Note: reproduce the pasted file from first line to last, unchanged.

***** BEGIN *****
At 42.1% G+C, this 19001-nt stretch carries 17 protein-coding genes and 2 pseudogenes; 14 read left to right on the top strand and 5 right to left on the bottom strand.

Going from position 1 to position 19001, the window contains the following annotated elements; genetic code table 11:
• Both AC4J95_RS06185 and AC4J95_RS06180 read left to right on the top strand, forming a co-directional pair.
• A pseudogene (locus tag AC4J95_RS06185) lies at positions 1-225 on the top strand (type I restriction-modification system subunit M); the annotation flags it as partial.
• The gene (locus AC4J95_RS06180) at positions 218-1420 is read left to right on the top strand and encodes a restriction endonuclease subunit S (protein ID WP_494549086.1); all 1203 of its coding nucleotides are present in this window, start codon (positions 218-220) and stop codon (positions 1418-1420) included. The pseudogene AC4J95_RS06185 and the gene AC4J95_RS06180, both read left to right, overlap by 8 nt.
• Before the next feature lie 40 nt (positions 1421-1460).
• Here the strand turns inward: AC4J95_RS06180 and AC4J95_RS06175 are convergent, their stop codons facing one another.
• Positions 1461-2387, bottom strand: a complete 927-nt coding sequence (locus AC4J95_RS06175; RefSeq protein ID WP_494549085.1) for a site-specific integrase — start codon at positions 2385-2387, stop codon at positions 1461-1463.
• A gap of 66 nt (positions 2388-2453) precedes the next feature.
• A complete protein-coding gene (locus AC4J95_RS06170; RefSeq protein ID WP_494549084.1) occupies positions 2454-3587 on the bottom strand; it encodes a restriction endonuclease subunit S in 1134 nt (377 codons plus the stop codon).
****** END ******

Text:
At 42.1% G+C, this 19001-nt stretch carries 17 protein-coding genes and 2 pseudogenes; 14 read left to right on the top strand and 5 right to left on the bottom strand.

Going from position 1 to position 19001, the window contains the following annotated elements; genetic code table 11:
• Both AC4J95_RS06185 and AC4J95_RS06180 read left to right on the top strand, forming a co-directional pair.
• A pseudogene (locus tag AC4J95_RS06185) lies at positions 1-225 on the top strand (type I restriction-modification system subunit M); the annotation flags it as partial.
• The gene (locus AC4J95_RS06180) at positions 218-1420 is read left to right on the top strand and encodes a restriction endonuclease subunit S (protein ID WP_494549086.1); all 1203 of its coding nucleotides are present in this window, start codon (positions 218-220) and stop codon (positions 1418-1420) included. The pseudogene AC4J95_RS06185 and the gene AC4J95_RS06180, both read left to right, overlap by 8 nt.
• Before the next feature lie 40 nt (positions 1421-1460).
• Here the strand turns inward: AC4J95_RS06180 and AC4J95_RS06175 are convergent, their stop codons facing one another.
• Positions 1461-2387, bottom strand: a complete 927-nt coding sequence (locus AC4J95_RS06175; RefSeq protein ID WP_494549085.1) for a site-specific integrase — start codon at positions 2385-2387, stop codon at positions 1461-1463.
• A gap of 66 nt (positions 2388-2453) precedes the next feature.
• A complete protein-coding gene (locus AC4J95_RS06170; RefSeq protein ID WP_494549084.1) occupies positions 2454-3587 on the bottom strand; it encodes a restriction endonuclease subunit S in 1134 nt (377 codons plus the stop codon).